Fire Safety Strategy in Low and Middle Income Countries

U.S. students going abroad come from an OSHA certified world where torte law ensures that anyone with potential responsibility for injury has a stake in preventing accidents. The big upside of this is that we have far fewer accidental deaths than we might otherwise. The downside is that our students have been deprived of the opportunity to develop the risk management skills necessary to navigate a goodly portion of the low and middle-income world.

I was in a typical Bhutanese hotel last year. There were 6 floors and only one stairwell winding around the one elevator. There were no fire escapes, sprinkler systems, smoke alarms, evacuation diagrams or fire extinguishers. There were candles and matches provided for guests in each room. When I visited the local fire department, it was apparent that their ladders would not reach beyond the third floor and they’d only have access to those windows that opened onto the street.

At the U.S. State Department’s Foreign Service Institute, a video is shown to foreign service officers and their families preparing to live overseas as part of their training. The video graphically depicts the Station Nightclub fire in RI in 1993. In about 4 minutes the sounds of voices inside stop. In 5 minutes the building is engulfed in flames. 100 people were killed and they were all awake and on the ground floor when the fire started.

Underdeveloped infrastructure and a lack of torte law is just part of the risk profile for international travel. Fortunately, there are a host of interventions that may used to reduce the risk of fire injuries or deaths both in hotels and dormitories.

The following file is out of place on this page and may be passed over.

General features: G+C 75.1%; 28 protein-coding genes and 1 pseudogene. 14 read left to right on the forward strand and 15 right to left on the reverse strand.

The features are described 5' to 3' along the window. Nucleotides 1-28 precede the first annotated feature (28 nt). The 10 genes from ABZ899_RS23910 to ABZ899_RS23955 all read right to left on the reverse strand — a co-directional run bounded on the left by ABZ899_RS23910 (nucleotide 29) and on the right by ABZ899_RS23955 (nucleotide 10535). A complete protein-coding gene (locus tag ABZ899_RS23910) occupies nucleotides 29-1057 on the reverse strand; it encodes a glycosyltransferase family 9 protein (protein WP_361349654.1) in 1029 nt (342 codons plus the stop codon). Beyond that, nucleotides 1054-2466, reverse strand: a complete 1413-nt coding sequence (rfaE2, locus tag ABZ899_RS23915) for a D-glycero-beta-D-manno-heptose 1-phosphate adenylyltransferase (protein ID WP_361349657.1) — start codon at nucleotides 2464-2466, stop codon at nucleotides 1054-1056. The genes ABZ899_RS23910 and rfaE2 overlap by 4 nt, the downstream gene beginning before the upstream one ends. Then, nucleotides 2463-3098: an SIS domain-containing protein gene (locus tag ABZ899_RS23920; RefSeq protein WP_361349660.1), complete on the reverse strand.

Using Gerald Wilde’s Target Risk (i.e., risk management systems may be impacted by education, engineering, and legislation), let’s Educate first. Ensure that part of your orientation effort conveys that students are “not in Kansas” anymore. Foster their situational awareness regarding torte law and infrastructure. When at the hotel, point out the lack of alternate routes, sprinklers, etc. Take 10 minutes and have a fire drill. Feel for heat at the door before opening, stay low to the floor, smoke kills more people than fire, etc.

Engineer. First off, try to locate hotels that have fully-developed fire precautions. Book rooms on the lower floors if breaking and entering is not a major concern, and get rooms facing roads that fire trucks can access. Bring battery-operated smoke detectors with you—mini-adjustable curtain rods can be used to ensure detectors are at ceiling level above the door or window frames. If you are setting up in a dormitory, it might warrant the expense of obtaining chain ladders in lieu of fire escapes, installing smoke detectors and drawing up evacuation plans with accompanying fire drills.

Legislate. In a country where candles are provided in every hotel room, the locals have been using candles their whole lives, unlike your students. They likely are much more aware of the consequences of inattention or of falling asleep after drinking too much. You could make rules about not using candles or smoking in the room if you haven’t already engineered it by asking the hotel to remove candles and matches from student rooms before arrival.
Students may complain about feeling infantilized and having flashbacks to grade school fire drills. However, when you point out that 95% of all fatal fires occur in low and middle income countries, largely due to the lack of precautionary measures that they take for granted in the U.S., it may be more palatable.